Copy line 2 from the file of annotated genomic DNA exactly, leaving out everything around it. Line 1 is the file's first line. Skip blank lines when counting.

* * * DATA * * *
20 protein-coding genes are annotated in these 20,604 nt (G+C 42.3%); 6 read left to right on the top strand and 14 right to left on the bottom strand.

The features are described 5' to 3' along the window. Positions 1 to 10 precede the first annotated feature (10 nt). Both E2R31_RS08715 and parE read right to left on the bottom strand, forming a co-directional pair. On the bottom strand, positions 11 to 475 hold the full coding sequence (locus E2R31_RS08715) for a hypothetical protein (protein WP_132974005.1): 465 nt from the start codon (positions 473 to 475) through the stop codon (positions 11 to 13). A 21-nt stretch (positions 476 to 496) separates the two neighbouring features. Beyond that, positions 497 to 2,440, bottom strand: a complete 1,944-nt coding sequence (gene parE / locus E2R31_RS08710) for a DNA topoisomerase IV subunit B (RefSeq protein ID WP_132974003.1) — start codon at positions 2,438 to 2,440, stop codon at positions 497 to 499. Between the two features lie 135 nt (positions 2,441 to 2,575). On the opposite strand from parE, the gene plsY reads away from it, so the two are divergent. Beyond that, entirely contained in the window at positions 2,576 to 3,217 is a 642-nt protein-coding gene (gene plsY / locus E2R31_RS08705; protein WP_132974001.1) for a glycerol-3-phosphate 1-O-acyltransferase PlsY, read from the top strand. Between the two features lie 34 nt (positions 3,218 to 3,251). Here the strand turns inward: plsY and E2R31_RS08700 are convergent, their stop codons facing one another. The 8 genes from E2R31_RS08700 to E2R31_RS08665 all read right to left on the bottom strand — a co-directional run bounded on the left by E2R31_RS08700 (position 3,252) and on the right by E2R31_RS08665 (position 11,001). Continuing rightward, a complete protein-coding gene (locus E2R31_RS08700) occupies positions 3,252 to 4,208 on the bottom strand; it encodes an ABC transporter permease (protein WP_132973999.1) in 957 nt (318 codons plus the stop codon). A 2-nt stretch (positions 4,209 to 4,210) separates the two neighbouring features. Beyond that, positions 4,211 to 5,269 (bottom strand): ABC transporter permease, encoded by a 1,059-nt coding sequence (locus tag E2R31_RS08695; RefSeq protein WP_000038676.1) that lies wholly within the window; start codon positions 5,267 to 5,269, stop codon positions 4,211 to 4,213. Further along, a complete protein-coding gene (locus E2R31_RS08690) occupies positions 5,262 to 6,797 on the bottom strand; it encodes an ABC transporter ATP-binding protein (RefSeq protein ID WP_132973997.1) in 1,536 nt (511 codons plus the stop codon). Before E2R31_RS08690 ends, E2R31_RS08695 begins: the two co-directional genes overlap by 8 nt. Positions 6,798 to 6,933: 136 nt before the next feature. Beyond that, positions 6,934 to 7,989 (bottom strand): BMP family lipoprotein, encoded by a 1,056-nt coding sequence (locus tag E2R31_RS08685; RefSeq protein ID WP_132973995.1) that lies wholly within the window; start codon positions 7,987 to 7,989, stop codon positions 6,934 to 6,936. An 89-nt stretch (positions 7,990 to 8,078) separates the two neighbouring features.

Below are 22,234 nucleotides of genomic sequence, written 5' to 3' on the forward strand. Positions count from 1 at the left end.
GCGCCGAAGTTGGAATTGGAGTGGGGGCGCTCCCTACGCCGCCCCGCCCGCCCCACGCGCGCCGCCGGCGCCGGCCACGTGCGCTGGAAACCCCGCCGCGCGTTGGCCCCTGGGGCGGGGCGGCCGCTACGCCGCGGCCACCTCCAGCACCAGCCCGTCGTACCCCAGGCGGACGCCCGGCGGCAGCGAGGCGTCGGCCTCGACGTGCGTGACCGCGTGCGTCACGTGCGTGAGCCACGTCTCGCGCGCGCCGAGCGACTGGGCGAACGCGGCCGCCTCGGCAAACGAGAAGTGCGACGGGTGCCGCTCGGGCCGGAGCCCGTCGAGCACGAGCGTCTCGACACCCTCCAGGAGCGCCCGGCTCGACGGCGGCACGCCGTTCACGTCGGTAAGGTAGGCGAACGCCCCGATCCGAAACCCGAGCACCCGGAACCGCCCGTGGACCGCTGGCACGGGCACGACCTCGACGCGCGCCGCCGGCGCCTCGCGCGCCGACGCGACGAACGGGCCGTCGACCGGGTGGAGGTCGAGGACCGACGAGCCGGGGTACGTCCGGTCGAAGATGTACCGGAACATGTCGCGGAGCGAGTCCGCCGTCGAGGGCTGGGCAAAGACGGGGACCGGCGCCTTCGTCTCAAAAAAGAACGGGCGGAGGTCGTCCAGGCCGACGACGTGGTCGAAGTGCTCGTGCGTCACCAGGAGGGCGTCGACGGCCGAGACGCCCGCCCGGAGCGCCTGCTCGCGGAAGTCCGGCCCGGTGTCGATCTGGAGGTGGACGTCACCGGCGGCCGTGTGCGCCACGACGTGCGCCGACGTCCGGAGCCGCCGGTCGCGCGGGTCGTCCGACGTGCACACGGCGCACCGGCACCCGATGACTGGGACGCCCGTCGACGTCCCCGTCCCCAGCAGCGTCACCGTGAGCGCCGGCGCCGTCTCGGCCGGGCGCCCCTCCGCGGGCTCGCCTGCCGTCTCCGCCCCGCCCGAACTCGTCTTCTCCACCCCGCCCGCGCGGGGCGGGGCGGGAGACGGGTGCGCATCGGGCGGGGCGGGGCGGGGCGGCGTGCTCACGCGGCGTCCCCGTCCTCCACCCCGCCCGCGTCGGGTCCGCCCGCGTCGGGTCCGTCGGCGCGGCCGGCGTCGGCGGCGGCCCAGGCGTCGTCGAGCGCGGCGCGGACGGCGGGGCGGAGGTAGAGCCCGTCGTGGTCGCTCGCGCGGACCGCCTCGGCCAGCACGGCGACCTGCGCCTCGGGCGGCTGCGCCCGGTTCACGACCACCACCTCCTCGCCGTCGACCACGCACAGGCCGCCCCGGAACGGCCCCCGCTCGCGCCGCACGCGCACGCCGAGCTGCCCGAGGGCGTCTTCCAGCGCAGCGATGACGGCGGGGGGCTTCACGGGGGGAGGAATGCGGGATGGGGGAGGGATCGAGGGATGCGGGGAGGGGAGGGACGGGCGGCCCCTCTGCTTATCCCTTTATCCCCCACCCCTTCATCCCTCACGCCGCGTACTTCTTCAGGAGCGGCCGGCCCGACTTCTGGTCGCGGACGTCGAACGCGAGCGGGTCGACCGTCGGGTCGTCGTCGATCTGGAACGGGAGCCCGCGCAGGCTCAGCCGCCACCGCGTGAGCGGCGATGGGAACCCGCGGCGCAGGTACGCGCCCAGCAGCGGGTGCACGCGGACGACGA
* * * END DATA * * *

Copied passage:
The features are described 5' to 3' along the window. Positions 1 to 10 precede the first annotated feature (10 nt). Both E2R31_RS08715 and parE read right to left on the bottom strand, forming a co-directional pair. On the bottom strand, positions 11 to 475 hold the full coding sequence (locus E2R31_RS08715) for a hypothetical protein (protein WP_132974005.1): 465 nt from the start codon (positions 473 to 475) through the stop codon (positions 11 to 13). A 21-nt stretch (positions 476 to 496) separates the two neighbouring features. Beyond that, positions 497 to 2,440, bottom strand: a complete 1,944-nt coding sequence (gene parE / locus E2R31_RS08710) for a DNA topoisomerase IV subunit B (RefSeq protein ID WP_132974003.1) — start codon at positions 2,438 to 2,440, stop codon at positions 497 to 499. Between the two features lie 135 nt (positions 2,441 to 2,575). On the opposite strand from parE, the gene plsY reads away from it, so the two are divergent. Beyond that, entirely contained in the window at positions 2,576 to 3,217 is a 642-nt protein-coding gene (gene plsY / locus E2R31_RS08705; protein WP_132974001.1) for a glycerol-3-phosphate 1-O-acyltransferase PlsY, read from the top strand. Between the two features lie 34 nt (positions 3,218 to 3,251). Here the strand turns inward: plsY and E2R31_RS08700 are convergent, their stop codons facing one another. The 8 genes from E2R31_RS08700 to E2R31_RS08665 all read right to left on the bottom strand — a co-directional run bounded on the left by E2R31_RS08700 (position 3,252) and on the right by E2R31_RS08665 (position 11,001). Continuing rightward, a complete protein-coding gene (locus E2R31_RS08700) occupies positions 3,252 to 4,208 on the bottom strand; it encodes an ABC transporter permease (protein WP_132973999.1) in 957 nt (318 codons plus the stop codon). A 2-nt stretch (positions 4,209 to 4,210) separates the two neighbouring features. Beyond that, positions 4,211 to 5,269 (bottom strand): ABC transporter permease, encoded by a 1,059-nt coding sequence (locus tag E2R31_RS08695; RefSeq protein WP_000038676.1) that lies wholly within the window; start codon positions 5,267 to 5,269, stop codon positions 4,211 to 4,213. Further along, a complete protein-coding gene (locus E2R31_RS08690) occupies positions 5,262 to 6,797 on the bottom strand; it encodes an ABC transporter ATP-binding protein (RefSeq protein ID WP_132973997.1) in 1,536 nt (511 codons plus the stop codon). Before E2R31_RS08690 ends, E2R31_RS08695 begins: the two co-directional genes overlap by 8 nt. Positions 6,798 to 6,933: 136 nt before the next feature. Beyond that, positions 6,934 to 7,989 (bottom strand): BMP family lipoprotein, encoded by a 1,056-nt coding sequence (locus tag E2R31_RS08685; RefSeq protein ID WP_132973995.1) that lies wholly within the window; start codon positions 7,987 to 7,989, stop codon positions 6,934 to 6,936. An 89-nt stretch (positions 7,990 to 8,078) separates the two neighbouring features.